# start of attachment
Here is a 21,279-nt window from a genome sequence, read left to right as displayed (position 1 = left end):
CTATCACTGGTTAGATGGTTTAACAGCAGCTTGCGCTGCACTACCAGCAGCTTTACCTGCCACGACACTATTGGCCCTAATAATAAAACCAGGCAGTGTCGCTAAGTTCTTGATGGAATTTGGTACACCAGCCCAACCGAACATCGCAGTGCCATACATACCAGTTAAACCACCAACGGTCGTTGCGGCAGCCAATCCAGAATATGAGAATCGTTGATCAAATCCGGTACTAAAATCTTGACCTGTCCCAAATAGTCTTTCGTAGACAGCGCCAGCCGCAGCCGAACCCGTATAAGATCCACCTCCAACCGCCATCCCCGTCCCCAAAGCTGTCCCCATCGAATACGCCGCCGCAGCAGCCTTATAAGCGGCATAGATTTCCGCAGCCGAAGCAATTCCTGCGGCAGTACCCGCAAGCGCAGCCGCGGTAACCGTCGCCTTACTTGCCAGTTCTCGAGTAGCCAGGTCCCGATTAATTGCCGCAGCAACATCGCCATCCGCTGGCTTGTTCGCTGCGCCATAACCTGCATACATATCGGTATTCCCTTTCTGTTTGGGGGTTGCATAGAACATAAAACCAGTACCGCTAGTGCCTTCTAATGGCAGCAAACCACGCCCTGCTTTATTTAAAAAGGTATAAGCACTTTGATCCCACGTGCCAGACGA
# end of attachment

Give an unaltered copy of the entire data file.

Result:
Here is a 21,279-nt window from a genome sequence, read left to right as displayed (position 1 = left end):
CTATCACTGGTTAGATGGTTTAACAGCAGCTTGCGCTGCACTACCAGCAGCTTTACCTGCCACGACACTATTGGCCCTAATAATAAAACCAGGCAGTGTCGCTAAGTTCTTGATGGAATTTGGTACACCAGCCCAACCGAACATCGCAGTGCCATACATACCAGTTAAACCACCAACGGTCGTTGCGGCAGCCAATCCAGAATATGAGAATCGTTGATCAAATCCGGTACTAAAATCTTGACCTGTCCCAAATAGTCTTTCGTAGACAGCGCCAGCCGCAGCCGAACCCGTATAAGATCCACCTCCAACCGCCATCCCCGTCCCCAAAGCTGTCCCCATCGAATACGCCGCCGCAGCAGCCTTATAAGCGGCATAGATTTCCGCAGCCGAAGCAATTCCTGCGGCAGTACCCGCAAGCGCAGCCGCGGTAACCGTCGCCTTACTTGCCAGTTCTCGAGTAGCCAGGTCCCGATTAATTGCCGCAGCAACATCGCCATCCGCTGGCTTGTTCGCTGCGCCATAACCTGCATACATATCGGTATTCCCTTTCTGTTTGGGGGTTGCATAGAACATAAAACCAGTACCGCTAGTGCCTTCTAATGGCAGCAAACCACGCCCTGCTTTATTTAAAAAGGTATAAGCACTTTGATCCCACGTGCCAGACGA